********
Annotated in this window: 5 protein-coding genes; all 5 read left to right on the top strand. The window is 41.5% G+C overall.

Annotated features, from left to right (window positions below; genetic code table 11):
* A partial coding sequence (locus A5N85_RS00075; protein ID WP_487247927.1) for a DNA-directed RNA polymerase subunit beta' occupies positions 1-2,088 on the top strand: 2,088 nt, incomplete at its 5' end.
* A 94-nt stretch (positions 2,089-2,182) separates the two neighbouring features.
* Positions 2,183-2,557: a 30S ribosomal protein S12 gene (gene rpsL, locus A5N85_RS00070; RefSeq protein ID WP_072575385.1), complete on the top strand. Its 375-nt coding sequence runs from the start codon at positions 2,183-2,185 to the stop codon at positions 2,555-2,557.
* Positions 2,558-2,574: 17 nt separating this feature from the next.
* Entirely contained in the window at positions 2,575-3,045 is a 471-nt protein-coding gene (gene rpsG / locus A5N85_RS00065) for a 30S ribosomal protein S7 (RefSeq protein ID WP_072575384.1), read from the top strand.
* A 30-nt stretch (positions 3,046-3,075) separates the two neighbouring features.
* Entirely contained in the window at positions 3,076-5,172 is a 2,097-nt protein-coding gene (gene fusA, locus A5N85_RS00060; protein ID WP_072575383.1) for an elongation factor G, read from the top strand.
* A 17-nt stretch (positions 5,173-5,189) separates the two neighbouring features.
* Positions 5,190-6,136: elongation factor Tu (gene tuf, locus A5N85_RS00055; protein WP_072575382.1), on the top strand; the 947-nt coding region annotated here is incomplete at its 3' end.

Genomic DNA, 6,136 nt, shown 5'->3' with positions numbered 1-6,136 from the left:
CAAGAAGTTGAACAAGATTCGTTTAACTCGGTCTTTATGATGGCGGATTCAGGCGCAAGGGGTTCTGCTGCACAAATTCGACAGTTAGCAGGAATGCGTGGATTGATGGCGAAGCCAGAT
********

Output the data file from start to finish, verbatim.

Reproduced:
Annotated in this window: 5 protein-coding genes; all 5 read left to right on the top strand. The window is 41.5% G+C overall.

Annotated features, from left to right (window positions below; genetic code table 11):
* A partial coding sequence (locus A5N85_RS00075; protein ID WP_487247927.1) for a DNA-directed RNA polymerase subunit beta' occupies positions 1-2,088 on the top strand: 2,088 nt, incomplete at its 5' end.
* A 94-nt stretch (positions 2,089-2,182) separates the two neighbouring features.
* Positions 2,183-2,557: a 30S ribosomal protein S12 gene (gene rpsL, locus A5N85_RS00070; RefSeq protein ID WP_072575385.1), complete on the top strand. Its 375-nt coding sequence runs from the start codon at positions 2,183-2,185 to the stop codon at positions 2,555-2,557.
* Positions 2,558-2,574: 17 nt separating this feature from the next.
* Entirely contained in the window at positions 2,575-3,045 is a 471-nt protein-coding gene (gene rpsG / locus A5N85_RS00065) for a 30S ribosomal protein S7 (RefSeq protein ID WP_072575384.1), read from the top strand.
* A 30-nt stretch (positions 3,046-3,075) separates the two neighbouring features.
* Entirely contained in the window at positions 3,076-5,172 is a 2,097-nt protein-coding gene (gene fusA, locus A5N85_RS00060; protein ID WP_072575383.1) for an elongation factor G, read from the top strand.
* A 17-nt stretch (positions 5,173-5,189) separates the two neighbouring features.
* Positions 5,190-6,136: elongation factor Tu (gene tuf, locus A5N85_RS00055; protein WP_072575382.1), on the top strand; the 947-nt coding region annotated here is incomplete at its 3' end.

Genomic DNA, 6,136 nt, shown 5'->3' with positions numbered 1-6,136 from the left:
CAAGAAGTTGAACAAGATTCGTTTAACTCGGTCTTTATGATGGCGGATTCAGGCGCAAGGGGTTCTGCTGCACAAATTCGACAGTTAGCAGGAATGCGTGGATTGATGGCGAAGCCAGAT